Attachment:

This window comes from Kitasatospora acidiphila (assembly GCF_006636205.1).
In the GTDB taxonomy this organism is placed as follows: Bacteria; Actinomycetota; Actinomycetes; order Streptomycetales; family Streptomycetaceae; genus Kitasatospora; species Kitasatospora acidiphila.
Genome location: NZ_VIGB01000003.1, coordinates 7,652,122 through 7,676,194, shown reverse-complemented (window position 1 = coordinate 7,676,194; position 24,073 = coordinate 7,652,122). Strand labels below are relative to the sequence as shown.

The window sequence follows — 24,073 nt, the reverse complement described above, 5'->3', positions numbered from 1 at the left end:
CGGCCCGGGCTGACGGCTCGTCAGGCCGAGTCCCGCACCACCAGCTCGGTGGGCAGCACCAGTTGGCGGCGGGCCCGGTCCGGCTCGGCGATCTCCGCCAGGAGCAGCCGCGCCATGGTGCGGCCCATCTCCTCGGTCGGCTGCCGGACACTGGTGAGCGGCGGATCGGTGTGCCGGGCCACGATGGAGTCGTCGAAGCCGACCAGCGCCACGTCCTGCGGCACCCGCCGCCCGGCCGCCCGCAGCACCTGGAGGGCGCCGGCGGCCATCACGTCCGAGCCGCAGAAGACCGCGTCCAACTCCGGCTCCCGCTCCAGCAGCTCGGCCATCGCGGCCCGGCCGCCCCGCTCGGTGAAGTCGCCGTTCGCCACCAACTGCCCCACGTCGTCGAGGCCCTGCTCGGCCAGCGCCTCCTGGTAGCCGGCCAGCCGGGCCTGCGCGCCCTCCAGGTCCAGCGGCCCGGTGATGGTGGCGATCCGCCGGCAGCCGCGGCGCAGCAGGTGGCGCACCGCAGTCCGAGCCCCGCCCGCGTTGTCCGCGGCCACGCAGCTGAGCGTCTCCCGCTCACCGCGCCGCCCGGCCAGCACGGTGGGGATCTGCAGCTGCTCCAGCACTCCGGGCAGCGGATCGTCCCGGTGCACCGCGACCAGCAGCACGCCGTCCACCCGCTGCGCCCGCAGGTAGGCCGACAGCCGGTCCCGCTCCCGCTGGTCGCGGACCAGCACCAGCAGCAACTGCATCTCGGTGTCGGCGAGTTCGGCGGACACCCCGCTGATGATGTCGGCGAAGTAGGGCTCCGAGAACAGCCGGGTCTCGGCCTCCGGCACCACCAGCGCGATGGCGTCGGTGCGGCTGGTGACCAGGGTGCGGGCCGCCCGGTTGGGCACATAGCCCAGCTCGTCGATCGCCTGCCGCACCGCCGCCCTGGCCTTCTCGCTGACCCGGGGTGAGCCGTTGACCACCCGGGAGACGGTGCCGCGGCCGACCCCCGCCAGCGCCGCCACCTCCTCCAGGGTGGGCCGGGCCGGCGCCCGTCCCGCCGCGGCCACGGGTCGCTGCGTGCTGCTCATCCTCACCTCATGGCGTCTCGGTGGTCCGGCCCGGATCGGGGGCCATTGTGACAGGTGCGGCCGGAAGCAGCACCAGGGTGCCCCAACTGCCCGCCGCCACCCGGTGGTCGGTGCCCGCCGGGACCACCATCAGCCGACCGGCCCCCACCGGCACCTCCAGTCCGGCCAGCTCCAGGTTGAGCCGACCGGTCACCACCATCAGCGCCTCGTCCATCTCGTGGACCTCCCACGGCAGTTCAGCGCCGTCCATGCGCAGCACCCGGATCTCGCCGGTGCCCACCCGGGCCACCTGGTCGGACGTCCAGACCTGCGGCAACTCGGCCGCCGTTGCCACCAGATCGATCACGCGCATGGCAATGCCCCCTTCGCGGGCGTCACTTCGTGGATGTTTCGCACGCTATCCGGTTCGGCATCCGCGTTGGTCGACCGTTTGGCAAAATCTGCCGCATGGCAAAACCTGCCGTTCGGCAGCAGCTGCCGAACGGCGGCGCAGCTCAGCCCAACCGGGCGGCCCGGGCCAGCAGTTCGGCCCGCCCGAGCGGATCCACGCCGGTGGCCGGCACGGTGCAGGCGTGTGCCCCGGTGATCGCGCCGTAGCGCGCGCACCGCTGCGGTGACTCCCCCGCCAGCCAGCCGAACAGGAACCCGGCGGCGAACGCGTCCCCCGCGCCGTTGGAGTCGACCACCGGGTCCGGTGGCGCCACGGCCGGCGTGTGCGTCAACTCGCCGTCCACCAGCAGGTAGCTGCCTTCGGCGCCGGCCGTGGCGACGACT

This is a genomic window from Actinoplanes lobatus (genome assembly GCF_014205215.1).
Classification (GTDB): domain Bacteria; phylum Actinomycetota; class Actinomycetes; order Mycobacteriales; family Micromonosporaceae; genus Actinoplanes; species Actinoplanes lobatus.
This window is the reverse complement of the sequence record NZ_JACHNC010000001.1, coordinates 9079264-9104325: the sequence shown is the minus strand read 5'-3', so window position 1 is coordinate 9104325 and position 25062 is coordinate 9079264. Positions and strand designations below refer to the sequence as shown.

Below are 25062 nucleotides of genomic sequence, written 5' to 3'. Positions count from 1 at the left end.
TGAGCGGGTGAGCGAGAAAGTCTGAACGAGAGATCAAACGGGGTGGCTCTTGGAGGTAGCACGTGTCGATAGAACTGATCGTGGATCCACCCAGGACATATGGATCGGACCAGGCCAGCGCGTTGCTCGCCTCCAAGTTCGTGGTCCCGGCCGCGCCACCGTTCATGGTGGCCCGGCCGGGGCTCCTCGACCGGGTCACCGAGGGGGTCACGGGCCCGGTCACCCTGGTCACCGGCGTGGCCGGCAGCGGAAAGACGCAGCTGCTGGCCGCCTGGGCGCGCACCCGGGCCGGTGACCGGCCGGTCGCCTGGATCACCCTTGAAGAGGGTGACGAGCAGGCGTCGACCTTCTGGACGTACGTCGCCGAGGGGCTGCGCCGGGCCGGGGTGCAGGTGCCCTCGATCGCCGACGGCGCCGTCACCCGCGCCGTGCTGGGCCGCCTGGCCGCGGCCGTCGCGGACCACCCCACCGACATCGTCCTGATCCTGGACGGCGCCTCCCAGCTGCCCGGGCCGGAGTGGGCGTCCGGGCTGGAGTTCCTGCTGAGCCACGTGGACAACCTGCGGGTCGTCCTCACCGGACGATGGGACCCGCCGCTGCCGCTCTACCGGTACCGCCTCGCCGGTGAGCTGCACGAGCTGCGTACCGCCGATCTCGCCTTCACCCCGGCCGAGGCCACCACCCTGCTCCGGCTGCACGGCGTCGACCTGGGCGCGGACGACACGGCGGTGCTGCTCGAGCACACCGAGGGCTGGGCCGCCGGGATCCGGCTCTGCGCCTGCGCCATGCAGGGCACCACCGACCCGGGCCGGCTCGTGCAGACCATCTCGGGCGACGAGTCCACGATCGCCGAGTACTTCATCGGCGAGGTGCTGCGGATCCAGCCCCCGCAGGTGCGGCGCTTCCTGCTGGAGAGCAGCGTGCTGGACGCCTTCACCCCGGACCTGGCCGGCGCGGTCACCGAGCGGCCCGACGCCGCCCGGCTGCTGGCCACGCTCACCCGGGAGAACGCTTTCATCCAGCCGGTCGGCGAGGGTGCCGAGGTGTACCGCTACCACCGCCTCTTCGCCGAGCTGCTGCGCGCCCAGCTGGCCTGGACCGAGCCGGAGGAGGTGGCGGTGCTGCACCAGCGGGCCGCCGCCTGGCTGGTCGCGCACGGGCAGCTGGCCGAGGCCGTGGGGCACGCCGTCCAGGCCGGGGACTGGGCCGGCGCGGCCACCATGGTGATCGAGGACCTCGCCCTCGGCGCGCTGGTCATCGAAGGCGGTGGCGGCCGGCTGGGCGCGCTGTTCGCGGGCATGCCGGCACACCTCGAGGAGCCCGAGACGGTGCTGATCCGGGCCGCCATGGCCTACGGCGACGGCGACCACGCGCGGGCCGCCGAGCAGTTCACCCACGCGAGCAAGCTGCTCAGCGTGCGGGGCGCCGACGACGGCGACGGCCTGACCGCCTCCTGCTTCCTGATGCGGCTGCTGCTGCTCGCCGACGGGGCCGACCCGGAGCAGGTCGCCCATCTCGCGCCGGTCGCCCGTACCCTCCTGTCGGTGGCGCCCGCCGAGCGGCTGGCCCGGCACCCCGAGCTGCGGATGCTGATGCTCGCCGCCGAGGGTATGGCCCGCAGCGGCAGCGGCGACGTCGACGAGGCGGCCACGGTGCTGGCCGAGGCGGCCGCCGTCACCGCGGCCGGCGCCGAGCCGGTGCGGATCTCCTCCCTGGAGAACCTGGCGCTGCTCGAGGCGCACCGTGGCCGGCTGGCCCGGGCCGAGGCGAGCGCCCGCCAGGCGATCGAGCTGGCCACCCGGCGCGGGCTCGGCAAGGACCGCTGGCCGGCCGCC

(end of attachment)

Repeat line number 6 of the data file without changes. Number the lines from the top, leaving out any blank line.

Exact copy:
This is a genomic window from Actinoplanes lobatus (genome assembly GCF_014205215.1).